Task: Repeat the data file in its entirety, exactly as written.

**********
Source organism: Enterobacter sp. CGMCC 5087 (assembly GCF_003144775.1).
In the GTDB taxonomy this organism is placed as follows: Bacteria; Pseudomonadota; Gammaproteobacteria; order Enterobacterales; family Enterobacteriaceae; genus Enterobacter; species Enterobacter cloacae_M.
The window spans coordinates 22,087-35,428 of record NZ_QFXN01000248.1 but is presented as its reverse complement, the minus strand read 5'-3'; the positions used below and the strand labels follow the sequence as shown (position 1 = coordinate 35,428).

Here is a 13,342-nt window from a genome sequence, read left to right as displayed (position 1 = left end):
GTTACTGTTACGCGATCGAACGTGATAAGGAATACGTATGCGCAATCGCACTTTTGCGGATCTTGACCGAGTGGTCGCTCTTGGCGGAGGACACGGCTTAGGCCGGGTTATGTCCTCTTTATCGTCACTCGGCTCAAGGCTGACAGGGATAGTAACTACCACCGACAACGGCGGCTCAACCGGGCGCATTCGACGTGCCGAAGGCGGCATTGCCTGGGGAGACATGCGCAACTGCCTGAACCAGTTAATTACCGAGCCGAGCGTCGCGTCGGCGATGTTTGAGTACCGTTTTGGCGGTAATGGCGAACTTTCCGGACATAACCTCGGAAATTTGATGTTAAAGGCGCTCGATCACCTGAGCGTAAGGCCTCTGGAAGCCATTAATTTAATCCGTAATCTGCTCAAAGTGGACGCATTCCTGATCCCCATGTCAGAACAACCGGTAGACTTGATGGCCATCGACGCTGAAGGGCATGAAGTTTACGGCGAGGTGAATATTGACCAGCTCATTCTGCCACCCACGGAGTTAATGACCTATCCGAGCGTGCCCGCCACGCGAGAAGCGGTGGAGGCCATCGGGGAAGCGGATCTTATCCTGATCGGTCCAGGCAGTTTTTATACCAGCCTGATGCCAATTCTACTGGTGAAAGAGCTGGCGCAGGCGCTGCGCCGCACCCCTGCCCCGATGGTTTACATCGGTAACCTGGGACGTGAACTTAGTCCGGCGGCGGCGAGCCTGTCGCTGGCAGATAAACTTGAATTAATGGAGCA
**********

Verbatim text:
Source organism: Enterobacter sp. CGMCC 5087 (assembly GCF_003144775.1).
In the GTDB taxonomy this organism is placed as follows: Bacteria; Pseudomonadota; Gammaproteobacteria; order Enterobacterales; family Enterobacteriaceae; genus Enterobacter; species Enterobacter cloacae_M.
The window spans coordinates 22,087-35,428 of record NZ_QFXN01000248.1 but is presented as its reverse complement, the minus strand read 5'-3'; the positions used below and the strand labels follow the sequence as shown (position 1 = coordinate 35,428).

Here is a 13,342-nt window from a genome sequence, read left to right as displayed (position 1 = left end):
GTTACTGTTACGCGATCGAACGTGATAAGGAATACGTATGCGCAATCGCACTTTTGCGGATCTTGACCGAGTGGTCGCTCTTGGCGGAGGACACGGCTTAGGCCGGGTTATGTCCTCTTTATCGTCACTCGGCTCAAGGCTGACAGGGATAGTAACTACCACCGACAACGGCGGCTCAACCGGGCGCATTCGACGTGCCGAAGGCGGCATTGCCTGGGGAGACATGCGCAACTGCCTGAACCAGTTAATTACCGAGCCGAGCGTCGCGTCGGCGATGTTTGAGTACCGTTTTGGCGGTAATGGCGAACTTTCCGGACATAACCTCGGAAATTTGATGTTAAAGGCGCTCGATCACCTGAGCGTAAGGCCTCTGGAAGCCATTAATTTAATCCGTAATCTGCTCAAAGTGGACGCATTCCTGATCCCCATGTCAGAACAACCGGTAGACTTGATGGCCATCGACGCTGAAGGGCATGAAGTTTACGGCGAGGTGAATATTGACCAGCTCATTCTGCCACCCACGGAGTTAATGACCTATCCGAGCGTGCCCGCCACGCGAGAAGCGGTGGAGGCCATCGGGGAAGCGGATCTTATCCTGATCGGTCCAGGCAGTTTTTATACCAGCCTGATGCCAATTCTACTGGTGAAAGAGCTGGCGCAGGCGCTGCGCCGCACCCCTGCCCCGATGGTTTACATCGGTAACCTGGGACGTGAACTTAGTCCGGCGGCGGCGAGCCTGTCGCTGGCAGATAAACTTGAATTAATGGAGCA